HCNSO Student Theses and Dissertations

Copyright Statement

All rights reserved. This publication is intended for use solely by faculty, students, and staff of Nova Southeastern University. No part of this publication may be reproduced, distributed, or transmitted in any form or by any means, now known or later developed, including but not limited to photocopying, recording, or other electronic or mechanical methods, without the prior written permission of the author or the publisher.

Defense Date


Document Type

Thesis - NSU Access Only

Degree Name

M.S. Marine Biology


Oceanographic Center

First Advisor

Scott Schatz

Second Advisor

Curtis M. Burney

Third Advisor

Edward Keith


Acanthamoeba are common in all environments and are the cause of Acanthamoeba keratitis. Acanthamoeba keratitis is a sight threatening infection of the cornea commonly found in association with contact lens wear. Acanthamoeba isolates tested grew at temperatures up to 35°C. They were also shown to be capable of growth at low oxygen conditions. Comparison between known pathogenic isolates and environmental isolates showed no clear difference in ability to grow in these conditions. Five isolates, three pathogenic, NSU05023, NSU05012, and NSU06001; and two environmental ones BP and MS26 grew faster to 400 trophozoites in low oxygen conditions than in ambient air. This ability would allow the isolates to grow between the contact lens and the cornea. Five contact lens multi-purpose solutions (Clear Care®, Opti-Free®, Complete®, Renu®, and Aquify®) were tested against four isolates; two pathogenic isolates NSU06004 and P120 and two environmental isolates HK17P191 and FLA22. Results showed that the hydrogen peroxide solution (Clear Care®) was more effective against all strains at 78.75% and the remaining four MPS solutions were below 35%. Acanthamoeba are very common in all environments and are capable of infecting the eye. The currently available contact lens disinfecting solutions are not very effective in preventing Acanthamoeba growth.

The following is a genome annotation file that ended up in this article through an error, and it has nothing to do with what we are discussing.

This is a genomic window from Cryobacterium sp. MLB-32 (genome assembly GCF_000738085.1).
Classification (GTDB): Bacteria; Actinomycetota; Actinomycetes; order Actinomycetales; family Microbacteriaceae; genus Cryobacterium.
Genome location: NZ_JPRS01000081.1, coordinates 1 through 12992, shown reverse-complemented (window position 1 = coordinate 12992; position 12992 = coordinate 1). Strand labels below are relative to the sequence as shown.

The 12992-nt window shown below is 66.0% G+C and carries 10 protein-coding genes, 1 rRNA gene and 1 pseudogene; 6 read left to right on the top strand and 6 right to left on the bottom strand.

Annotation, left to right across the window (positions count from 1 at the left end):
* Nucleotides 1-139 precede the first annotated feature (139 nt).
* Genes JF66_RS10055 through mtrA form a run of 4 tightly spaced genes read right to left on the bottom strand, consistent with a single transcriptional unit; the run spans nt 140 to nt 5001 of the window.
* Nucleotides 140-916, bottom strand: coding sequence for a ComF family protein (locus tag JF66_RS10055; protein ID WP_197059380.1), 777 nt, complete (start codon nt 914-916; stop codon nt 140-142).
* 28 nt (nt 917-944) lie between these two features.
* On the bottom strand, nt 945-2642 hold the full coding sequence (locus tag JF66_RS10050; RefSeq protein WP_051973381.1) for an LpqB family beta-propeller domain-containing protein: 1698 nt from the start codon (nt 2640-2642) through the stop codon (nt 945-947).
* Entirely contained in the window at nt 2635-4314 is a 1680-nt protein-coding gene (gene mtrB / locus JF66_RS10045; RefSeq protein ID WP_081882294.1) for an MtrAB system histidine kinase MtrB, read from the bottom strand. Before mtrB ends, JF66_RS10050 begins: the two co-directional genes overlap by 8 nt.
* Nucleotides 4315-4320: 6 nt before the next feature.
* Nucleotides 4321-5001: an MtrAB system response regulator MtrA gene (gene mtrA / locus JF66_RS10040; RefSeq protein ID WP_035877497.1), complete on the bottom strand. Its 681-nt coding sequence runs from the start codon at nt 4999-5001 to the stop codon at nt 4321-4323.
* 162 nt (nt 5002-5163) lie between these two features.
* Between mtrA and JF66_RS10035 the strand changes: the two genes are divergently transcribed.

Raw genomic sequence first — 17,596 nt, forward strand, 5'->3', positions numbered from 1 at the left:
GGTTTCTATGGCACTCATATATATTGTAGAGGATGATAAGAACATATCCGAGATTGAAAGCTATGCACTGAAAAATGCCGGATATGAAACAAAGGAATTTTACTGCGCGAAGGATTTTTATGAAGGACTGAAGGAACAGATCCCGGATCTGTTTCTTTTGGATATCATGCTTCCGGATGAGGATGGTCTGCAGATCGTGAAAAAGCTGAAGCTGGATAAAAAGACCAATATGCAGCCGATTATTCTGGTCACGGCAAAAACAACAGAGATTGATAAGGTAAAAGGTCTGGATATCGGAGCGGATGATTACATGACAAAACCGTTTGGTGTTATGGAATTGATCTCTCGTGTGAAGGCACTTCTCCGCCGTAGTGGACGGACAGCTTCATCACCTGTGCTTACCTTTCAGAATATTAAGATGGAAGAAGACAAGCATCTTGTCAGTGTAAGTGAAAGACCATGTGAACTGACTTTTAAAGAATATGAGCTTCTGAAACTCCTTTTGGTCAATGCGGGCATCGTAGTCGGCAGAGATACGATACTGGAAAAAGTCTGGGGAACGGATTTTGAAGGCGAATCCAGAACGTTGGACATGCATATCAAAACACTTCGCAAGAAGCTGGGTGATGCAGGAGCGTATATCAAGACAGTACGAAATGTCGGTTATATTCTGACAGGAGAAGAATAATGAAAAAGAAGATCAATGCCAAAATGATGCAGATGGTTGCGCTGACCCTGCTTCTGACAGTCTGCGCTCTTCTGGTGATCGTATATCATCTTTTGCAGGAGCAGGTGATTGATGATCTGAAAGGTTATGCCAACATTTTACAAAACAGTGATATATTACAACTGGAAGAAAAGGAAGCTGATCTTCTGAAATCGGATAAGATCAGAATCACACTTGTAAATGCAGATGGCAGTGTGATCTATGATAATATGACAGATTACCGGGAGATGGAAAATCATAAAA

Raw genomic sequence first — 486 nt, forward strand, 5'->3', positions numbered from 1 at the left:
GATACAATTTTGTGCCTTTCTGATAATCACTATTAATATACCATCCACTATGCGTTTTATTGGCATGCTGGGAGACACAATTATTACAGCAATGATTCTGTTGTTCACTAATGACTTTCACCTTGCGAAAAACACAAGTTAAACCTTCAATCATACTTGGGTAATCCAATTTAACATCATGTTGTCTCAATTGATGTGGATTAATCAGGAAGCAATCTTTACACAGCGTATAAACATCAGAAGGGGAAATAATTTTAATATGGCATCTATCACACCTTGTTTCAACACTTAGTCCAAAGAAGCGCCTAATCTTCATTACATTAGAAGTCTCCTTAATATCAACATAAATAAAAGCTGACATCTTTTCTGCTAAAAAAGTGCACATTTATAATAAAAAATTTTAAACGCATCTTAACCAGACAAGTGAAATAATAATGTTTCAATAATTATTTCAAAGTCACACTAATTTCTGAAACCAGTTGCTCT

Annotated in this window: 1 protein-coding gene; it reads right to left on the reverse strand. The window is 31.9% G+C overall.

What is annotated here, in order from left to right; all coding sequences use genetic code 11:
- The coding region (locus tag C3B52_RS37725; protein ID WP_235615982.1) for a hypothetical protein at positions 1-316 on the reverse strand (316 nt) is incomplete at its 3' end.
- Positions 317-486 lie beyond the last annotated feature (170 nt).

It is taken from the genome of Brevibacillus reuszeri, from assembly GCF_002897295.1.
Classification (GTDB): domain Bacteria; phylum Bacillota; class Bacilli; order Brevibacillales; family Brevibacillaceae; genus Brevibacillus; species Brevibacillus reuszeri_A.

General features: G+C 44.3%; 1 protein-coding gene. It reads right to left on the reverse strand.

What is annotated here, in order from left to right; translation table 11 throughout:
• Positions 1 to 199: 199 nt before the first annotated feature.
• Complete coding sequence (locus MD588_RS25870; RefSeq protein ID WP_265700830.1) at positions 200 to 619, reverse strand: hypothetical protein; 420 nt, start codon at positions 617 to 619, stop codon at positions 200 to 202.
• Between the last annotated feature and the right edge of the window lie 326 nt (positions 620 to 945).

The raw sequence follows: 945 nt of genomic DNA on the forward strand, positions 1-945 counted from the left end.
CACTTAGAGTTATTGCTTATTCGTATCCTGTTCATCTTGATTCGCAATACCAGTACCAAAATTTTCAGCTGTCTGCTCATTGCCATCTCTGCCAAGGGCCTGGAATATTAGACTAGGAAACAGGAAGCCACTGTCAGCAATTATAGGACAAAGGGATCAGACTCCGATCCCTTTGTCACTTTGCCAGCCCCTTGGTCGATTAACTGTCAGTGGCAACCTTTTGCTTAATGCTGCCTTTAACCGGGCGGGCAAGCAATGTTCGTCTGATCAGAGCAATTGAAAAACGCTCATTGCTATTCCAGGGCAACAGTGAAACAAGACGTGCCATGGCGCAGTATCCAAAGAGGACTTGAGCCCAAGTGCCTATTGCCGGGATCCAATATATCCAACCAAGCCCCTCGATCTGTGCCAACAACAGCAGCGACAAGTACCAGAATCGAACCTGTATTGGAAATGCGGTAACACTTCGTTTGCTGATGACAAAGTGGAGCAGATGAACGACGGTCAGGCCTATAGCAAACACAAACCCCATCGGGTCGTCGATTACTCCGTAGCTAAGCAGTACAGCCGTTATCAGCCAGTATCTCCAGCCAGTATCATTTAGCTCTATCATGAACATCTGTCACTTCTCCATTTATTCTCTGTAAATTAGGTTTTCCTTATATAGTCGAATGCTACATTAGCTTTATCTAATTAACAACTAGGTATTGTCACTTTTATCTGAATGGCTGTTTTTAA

To access this thesis/dissertation you must have a valid nova.edu OR mynsu.nova.edu email address and create an account for NSUWorks.

Free My Thesis

If you are the author of this work and would like to grant permission to make it openly accessible to all, please click the Free My Thesis button.

  Link to NovaCat